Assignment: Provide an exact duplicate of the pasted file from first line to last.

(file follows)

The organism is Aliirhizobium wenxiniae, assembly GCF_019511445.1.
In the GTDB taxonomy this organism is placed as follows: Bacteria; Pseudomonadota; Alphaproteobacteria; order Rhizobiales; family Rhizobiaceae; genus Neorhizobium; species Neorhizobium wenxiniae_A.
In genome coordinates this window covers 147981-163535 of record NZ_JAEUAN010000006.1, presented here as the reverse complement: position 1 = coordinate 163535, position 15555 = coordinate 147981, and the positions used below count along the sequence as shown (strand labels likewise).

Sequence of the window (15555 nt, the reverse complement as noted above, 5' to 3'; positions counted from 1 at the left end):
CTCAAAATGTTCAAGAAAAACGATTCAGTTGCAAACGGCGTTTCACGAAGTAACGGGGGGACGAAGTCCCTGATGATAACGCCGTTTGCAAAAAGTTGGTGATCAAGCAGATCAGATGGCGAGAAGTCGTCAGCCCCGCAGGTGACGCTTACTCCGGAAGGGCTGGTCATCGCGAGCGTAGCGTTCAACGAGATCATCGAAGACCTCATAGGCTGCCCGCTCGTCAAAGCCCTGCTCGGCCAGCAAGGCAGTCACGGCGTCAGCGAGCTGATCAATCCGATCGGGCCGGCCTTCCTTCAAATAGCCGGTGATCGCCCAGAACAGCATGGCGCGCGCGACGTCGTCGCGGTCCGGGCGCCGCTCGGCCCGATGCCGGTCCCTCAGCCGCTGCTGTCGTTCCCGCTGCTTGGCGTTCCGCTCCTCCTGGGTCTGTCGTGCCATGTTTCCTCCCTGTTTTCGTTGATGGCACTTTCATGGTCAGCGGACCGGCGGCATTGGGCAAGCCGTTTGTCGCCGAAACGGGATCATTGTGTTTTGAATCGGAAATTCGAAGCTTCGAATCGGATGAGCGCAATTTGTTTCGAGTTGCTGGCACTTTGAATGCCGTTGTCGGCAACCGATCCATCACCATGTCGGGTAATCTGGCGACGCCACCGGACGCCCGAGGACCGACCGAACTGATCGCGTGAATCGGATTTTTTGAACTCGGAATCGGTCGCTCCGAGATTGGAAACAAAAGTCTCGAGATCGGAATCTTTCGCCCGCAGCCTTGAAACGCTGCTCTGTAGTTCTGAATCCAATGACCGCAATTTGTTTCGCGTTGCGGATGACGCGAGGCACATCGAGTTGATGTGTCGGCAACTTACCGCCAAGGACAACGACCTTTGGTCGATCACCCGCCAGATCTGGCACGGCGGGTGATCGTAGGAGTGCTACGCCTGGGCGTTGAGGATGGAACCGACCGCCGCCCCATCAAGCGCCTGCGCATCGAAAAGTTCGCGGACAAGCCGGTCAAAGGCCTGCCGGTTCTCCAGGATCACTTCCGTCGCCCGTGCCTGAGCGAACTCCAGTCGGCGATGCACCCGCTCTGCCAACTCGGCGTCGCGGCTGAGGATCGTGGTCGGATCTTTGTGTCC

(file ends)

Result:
The organism is Aliirhizobium wenxiniae, assembly GCF_019511445.1.
In the GTDB taxonomy this organism is placed as follows: Bacteria; Pseudomonadota; Alphaproteobacteria; order Rhizobiales; family Rhizobiaceae; genus Neorhizobium; species Neorhizobium wenxiniae_A.
In genome coordinates this window covers 147981-163535 of record NZ_JAEUAN010000006.1, presented here as the reverse complement: position 1 = coordinate 163535, position 15555 = coordinate 147981, and the positions used below count along the sequence as shown (strand labels likewise).

Sequence of the window (15555 nt, the reverse complement as noted above, 5' to 3'; positions counted from 1 at the left end):
CTCAAAATGTTCAAGAAAAACGATTCAGTTGCAAACGGCGTTTCACGAAGTAACGGGGGGACGAAGTCCCTGATGATAACGCCGTTTGCAAAAAGTTGGTGATCAAGCAGATCAGATGGCGAGAAGTCGTCAGCCCCGCAGGTGACGCTTACTCCGGAAGGGCTGGTCATCGCGAGCGTAGCGTTCAACGAGATCATCGAAGACCTCATAGGCTGCCCGCTCGTCAAAGCCCTGCTCGGCCAGCAAGGCAGTCACGGCGTCAGCGAGCTGATCAATCCGATCGGGCCGGCCTTCCTTCAAATAGCCGGTGATCGCCCAGAACAGCATGGCGCGCGCGACGTCGTCGCGGTCCGGGCGCCGCTCGGCCCGATGCCGGTCCCTCAGCCGCTGCTGTCGTTCCCGCTGCTTGGCGTTCCGCTCCTCCTGGGTCTGTCGTGCCATGTTTCCTCCCTGTTTTCGTTGATGGCACTTTCATGGTCAGCGGACCGGCGGCATTGGGCAAGCCGTTTGTCGCCGAAACGGGATCATTGTGTTTTGAATCGGAAATTCGAAGCTTCGAATCGGATGAGCGCAATTTGTTTCGAGTTGCTGGCACTTTGAATGCCGTTGTCGGCAACCGATCCATCACCATGTCGGGTAATCTGGCGACGCCACCGGACGCCCGAGGACCGACCGAACTGATCGCGTGAATCGGATTTTTTGAACTCGGAATCGGTCGCTCCGAGATTGGAAACAAAAGTCTCGAGATCGGAATCTTTCGCCCGCAGCCTTGAAACGCTGCTCTGTAGTTCTGAATCCAATGACCGCAATTTGTTTCGCGTTGCGGATGACGCGAGGCACATCGAGTTGATGTGTCGGCAACTTACCGCCAAGGACAACGACCTTTGGTCGATCACCCGCCAGATCTGGCACGGCGGGTGATCGTAGGAGTGCTACGCCTGGGCGTTGAGGATGGAACCGACCGCCGCCCCATCAAGCGCCTGCGCATCGAAAAGTTCGCGGACAAGCCGGTCAAAGGCCTGCCGGTTCTCCAGGATCACTTCCGTCGCCCGTGCCTGAGCGAACTCCAGTCGGCGATGCACCCGCTCTGCCAACTCGGCGTCGCGGCTGAGGATCGTGGTCGGATCTTTGTGTCC